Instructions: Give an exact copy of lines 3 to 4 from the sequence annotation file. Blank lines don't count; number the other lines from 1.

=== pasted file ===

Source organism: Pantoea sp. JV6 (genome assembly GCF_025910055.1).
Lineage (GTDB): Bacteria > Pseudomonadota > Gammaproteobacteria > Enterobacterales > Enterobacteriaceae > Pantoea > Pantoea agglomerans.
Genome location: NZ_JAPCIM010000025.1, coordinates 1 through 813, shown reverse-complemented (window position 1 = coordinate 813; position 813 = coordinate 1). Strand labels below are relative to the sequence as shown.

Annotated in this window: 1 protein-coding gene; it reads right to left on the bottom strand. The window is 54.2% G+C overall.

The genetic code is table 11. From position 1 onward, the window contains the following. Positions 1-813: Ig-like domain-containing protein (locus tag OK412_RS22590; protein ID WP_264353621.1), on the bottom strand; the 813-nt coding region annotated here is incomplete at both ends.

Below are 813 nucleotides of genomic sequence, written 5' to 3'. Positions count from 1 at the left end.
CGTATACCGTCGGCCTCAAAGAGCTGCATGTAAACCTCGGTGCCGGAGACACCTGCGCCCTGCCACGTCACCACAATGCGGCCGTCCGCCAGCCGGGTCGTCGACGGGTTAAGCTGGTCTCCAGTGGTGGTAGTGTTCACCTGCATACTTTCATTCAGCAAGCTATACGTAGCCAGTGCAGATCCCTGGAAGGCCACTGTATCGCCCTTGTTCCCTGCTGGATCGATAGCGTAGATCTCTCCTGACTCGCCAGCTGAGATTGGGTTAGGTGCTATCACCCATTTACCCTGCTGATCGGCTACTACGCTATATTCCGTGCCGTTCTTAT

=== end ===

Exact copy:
Genome location: NZ_JAPCIM010000025.1, coordinates 1 through 813, shown reverse-complemented (window position 1 = coordinate 813; position 813 = coordinate 1). Strand labels below are relative to the sequence as shown.

Annotated in this window: 1 protein-coding gene; it reads right to left on the bottom strand. The window is 54.2% G+C overall.